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COVID-19 –Insurance and What’s Next

 No one needs to be reminded of how painful the past several months have been since COVID-19 changed everyone it touched forever. Last fall, I attended a meeting conducted by the legendary insurer Lloyd’s of London. In the presentation, there was a great deal of discussion about identifying and prioritizing risks from events that can’t be accurately predicted using traditional actuarial analytics, exciting right? 

Insurance companies shake in their boots when they can’t predict future claims because one uncalculated event can jeopardize a company’s existence. Included in the top five list from Lloyd’s were things like flooding from global warming, natural disasters, political upheaval, cyber terrorism and PANDEMIC. I could accept everything on the list except pandemic and eventually dismissed it as a very remote possibility for some faraway place that I probably couldn’t pronounce.

Despite the Lloyd’s prediction, the insurance industry as a whole never seriously anticipated the far-reaching effects of a pandemic. They were probably wise to do so since there hadn’t been a similar event that seriously impacted the United States for a century and the opinions expressed by Lloyd’s were simply that, Lloyd’s opinions. Instead they concentrated on successfully navigating the pressures of operating in highly regulated and competitive marketplace. After all, the chances of a worldwide outbreak in any given year were infinitesimal. Then COVID-19 happened. 

Overnight, it seemed, cars disappeared from roadways and the number of miles driven dropped tremendously. In a great oversimplification, insurance carriers typically base their rates on assumptions derived from long standing patterns of usage where premiums are calculated (among many other factors) by miles driven. The assumption is that if people drive less, they will have fewer accidents and therefore fewer claims. Unsurprisingly, the assumptions were correct and claims dropped tremendously after the shutdown. Whenever there is a claim, the insurance company must put on reserve an amount of money sufficient to satisfy the best estimate of what might be the maximum potential payout. Since claims were greatly reduced, carriers had lots of cash that they didn’t need to reserve because there weren’t many claims.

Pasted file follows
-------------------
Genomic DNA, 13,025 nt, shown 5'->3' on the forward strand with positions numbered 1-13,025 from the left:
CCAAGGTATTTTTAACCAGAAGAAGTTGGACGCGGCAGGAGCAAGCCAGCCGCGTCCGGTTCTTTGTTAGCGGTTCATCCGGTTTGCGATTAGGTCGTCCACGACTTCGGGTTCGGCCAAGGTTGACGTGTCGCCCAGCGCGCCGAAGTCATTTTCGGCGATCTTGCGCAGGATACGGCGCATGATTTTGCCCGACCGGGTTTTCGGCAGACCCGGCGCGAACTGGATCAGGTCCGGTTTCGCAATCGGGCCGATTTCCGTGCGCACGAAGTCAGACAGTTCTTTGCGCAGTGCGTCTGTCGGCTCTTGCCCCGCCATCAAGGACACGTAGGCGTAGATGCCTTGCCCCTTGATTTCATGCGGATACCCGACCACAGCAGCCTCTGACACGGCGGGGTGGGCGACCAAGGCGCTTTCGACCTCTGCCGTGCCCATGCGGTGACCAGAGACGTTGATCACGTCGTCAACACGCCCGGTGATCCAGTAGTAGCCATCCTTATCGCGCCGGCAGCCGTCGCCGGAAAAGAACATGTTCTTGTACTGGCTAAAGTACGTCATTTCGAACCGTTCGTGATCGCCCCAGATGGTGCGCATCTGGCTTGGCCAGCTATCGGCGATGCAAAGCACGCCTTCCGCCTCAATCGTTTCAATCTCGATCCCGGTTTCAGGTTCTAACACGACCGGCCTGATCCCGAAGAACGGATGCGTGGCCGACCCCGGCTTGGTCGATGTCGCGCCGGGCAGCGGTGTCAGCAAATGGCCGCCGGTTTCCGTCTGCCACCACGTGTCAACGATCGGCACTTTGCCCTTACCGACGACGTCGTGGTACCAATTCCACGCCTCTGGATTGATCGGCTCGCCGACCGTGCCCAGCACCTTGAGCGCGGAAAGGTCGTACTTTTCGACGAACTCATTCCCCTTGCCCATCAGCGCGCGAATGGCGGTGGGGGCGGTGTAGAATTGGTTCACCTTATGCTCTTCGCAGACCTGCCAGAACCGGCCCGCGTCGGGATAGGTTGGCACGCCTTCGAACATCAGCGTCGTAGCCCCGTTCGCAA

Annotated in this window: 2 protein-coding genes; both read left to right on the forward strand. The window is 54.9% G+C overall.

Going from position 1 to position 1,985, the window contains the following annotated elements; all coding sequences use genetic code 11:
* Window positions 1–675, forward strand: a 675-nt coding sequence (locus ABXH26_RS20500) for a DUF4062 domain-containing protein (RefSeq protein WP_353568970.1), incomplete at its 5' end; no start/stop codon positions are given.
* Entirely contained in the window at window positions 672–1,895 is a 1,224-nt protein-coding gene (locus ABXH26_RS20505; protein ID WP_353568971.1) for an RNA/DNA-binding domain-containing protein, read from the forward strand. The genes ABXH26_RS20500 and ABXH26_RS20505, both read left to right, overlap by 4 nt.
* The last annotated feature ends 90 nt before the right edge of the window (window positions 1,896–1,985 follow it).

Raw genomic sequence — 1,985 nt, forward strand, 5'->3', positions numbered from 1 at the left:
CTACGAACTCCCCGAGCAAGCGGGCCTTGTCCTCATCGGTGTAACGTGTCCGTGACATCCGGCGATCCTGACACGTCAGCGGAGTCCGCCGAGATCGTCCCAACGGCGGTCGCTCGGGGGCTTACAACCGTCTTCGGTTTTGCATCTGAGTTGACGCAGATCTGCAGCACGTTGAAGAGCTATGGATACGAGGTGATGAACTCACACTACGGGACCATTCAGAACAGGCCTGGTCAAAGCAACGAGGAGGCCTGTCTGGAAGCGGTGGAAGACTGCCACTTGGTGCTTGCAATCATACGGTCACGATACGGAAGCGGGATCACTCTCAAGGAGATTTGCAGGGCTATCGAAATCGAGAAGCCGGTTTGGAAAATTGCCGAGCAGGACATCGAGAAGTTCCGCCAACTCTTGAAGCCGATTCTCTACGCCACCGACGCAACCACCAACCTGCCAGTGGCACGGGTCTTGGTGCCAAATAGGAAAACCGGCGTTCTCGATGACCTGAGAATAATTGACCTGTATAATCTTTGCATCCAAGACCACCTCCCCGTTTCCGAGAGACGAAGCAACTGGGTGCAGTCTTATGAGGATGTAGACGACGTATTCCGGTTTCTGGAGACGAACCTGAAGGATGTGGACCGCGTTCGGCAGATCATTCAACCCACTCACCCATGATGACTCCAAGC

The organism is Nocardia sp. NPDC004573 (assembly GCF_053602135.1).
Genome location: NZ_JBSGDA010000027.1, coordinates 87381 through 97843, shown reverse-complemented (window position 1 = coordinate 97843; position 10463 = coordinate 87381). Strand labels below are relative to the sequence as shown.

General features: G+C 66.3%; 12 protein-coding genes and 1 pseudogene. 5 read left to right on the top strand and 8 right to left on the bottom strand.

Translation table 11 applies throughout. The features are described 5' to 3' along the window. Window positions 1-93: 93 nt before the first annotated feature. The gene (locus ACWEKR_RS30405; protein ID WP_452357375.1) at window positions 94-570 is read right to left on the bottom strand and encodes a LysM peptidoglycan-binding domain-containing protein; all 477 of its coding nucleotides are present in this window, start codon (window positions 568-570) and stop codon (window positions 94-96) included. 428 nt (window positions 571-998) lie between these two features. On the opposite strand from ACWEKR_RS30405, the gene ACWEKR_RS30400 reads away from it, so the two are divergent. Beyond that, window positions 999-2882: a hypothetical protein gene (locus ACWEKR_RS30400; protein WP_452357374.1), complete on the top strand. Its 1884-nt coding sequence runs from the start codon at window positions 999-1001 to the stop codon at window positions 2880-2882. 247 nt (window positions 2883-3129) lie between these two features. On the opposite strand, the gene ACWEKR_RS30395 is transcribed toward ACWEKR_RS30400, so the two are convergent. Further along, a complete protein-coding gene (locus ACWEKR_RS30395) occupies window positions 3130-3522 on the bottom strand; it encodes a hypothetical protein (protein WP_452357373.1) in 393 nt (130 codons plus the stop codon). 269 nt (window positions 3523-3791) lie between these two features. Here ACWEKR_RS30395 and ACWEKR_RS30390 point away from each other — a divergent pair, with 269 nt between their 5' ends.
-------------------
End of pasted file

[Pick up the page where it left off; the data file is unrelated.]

Now, I know what I would do with the money if I came into a sudden windfall. I would probably make some impulse purchase of some gadget that I would promptly hide in my garage so as to have plausible deniability. Insurance companies can’t do that because they are, if you were paying attention, a highly regulated and competitive industry. To their credit, before any prompting by regulators or consumers, the insurance companies did something we seldom see: they gave money back. Most insurers in NY State and across the country that I know of, have already announced how and when they would be distributing the money. 

So, in case you were hiding in a cave somewhere and you just got out (talk about bad timing) schools are closed indefinitely, most businesses are closed, you need to wear a mask, you can buy alcoholic drinks to go, you can go to the beach but can’t go in the water, you can finally get to Manhattan from Rockaway in a half hour except there’s nowhere to go and most incredibly, insurance companies are giving money back. It is a bizarre world indeed.

Stay healthy and see you next time.

(John Lepore is the owner of John Lepore Insurance Agency).

 By John Lepore

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